Numerical analysis and scientific computing
Our researchers develop and analyse algorithms that compute numerical approximations and apply them to real-world problems.
We welcome applications for PhD study in all areas of mathematics in the life sciences.
PhD enquiries related to this theme can be directed to Dr Joel Daou.
Numerical analysis is the branch of rigorous mathematics that concerns the development and analysis of methods to compute numerical approximations to the solutions of mathematical problems. It is a broadly based discipline that sits at the interface between mathematical analysis and scientific computing.
Scientific computing describes the use of numerical simulation to study natural phenomena, complementing the more traditional experimental and theoretical approaches. Another broad discipline, it spans all the sciences with strong links to numerical analysis, computer science and software engineering.
Our work covers the breadth of these disciplines from fundamental theory and algorithm development through to implementation in open source software. Our researchers have expertise in the following areas.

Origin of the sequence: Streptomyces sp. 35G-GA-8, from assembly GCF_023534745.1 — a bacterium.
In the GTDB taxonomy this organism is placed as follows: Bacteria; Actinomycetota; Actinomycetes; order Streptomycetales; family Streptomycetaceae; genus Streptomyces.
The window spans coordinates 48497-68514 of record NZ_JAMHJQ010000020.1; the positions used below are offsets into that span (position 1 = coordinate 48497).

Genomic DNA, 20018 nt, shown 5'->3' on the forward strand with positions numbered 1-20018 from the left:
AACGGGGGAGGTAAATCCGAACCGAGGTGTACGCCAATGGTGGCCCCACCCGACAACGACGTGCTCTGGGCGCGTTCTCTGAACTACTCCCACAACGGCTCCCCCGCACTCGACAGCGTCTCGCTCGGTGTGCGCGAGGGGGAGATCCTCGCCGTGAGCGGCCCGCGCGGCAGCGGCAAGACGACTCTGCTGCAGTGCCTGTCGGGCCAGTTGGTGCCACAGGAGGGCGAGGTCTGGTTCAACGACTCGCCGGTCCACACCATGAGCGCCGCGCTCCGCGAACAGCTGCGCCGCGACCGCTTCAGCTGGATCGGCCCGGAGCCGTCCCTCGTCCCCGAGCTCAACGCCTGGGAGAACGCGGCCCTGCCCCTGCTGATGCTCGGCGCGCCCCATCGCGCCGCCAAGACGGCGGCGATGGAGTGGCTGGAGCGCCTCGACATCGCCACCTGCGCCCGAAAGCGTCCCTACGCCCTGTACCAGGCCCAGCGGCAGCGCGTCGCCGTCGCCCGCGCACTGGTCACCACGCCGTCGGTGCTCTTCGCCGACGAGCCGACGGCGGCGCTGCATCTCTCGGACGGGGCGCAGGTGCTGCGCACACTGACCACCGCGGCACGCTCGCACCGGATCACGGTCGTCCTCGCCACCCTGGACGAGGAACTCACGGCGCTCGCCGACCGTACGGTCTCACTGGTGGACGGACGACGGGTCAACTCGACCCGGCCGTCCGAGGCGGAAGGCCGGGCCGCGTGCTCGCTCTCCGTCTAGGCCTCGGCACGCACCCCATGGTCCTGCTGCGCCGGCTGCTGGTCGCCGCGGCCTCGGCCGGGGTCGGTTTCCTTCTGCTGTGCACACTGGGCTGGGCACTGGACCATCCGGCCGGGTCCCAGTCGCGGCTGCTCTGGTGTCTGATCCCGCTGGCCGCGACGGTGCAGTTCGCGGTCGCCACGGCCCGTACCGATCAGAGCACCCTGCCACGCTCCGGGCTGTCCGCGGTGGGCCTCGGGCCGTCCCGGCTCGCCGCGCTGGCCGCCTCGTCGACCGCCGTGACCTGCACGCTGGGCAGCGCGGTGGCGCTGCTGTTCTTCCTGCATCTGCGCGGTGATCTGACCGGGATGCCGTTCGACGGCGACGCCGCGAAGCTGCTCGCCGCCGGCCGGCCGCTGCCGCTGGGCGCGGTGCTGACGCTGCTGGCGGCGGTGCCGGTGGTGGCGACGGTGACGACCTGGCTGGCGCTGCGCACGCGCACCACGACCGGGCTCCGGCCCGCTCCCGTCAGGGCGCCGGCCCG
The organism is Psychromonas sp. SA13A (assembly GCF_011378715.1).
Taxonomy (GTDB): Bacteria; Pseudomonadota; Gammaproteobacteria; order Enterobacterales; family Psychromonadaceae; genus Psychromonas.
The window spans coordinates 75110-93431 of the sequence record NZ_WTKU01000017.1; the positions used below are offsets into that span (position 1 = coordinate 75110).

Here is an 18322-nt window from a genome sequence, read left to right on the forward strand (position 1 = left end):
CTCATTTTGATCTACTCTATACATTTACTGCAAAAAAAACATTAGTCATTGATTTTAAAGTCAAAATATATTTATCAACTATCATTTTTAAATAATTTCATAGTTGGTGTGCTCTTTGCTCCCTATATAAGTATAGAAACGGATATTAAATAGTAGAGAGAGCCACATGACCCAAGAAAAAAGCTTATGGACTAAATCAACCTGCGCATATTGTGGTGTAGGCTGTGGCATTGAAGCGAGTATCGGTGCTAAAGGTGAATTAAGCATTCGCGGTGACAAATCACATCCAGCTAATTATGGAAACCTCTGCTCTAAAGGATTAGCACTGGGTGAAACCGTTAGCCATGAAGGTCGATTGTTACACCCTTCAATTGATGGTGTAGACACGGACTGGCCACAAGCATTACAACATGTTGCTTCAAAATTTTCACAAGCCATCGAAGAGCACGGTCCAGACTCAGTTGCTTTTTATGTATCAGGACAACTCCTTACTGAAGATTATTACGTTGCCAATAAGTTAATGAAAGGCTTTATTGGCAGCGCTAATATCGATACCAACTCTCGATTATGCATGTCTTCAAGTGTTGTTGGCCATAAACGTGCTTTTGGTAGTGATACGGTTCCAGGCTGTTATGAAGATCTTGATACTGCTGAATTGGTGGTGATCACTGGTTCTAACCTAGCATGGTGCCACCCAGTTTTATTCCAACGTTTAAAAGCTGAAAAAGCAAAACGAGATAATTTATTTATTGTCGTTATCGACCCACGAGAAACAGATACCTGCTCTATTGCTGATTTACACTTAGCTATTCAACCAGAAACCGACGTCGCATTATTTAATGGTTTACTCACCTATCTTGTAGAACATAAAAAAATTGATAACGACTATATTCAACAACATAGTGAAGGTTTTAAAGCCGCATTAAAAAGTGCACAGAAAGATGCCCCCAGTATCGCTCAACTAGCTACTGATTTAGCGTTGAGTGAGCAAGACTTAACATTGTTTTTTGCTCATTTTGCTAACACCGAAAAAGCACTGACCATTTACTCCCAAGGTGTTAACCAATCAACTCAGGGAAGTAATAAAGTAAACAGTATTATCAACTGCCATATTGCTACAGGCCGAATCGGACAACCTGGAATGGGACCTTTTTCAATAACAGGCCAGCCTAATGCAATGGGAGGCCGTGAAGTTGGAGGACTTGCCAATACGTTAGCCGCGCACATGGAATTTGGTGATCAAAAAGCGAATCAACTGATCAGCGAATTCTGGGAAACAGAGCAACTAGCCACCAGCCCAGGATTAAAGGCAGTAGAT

Areas of expertise
Approximation theory is a key component of contemporary algorithms used in computational science and engineering.
Numerical linear algebra
Numerical linear algebra is at the heart of computational algorithms used in science and engineering, and in industry.
Scientific computing is the study of the techniques that underpin discipline-specific fields of computational science.
Uncertainty quantification is a modern inter-disciplinary science that cuts across traditional research groups and combines statistics, numerical analysis and computational applied mathematics.
Our staff, students and postgraduate researchers have access to a fantastic range of facilities across the University.
Find the Department's recent publications in the University's database.
Discover the PhD opportunities available in the Department of Mathematics.
Research seminars on topics associated with numerical analysis and scientific computing take place regularly in the following series: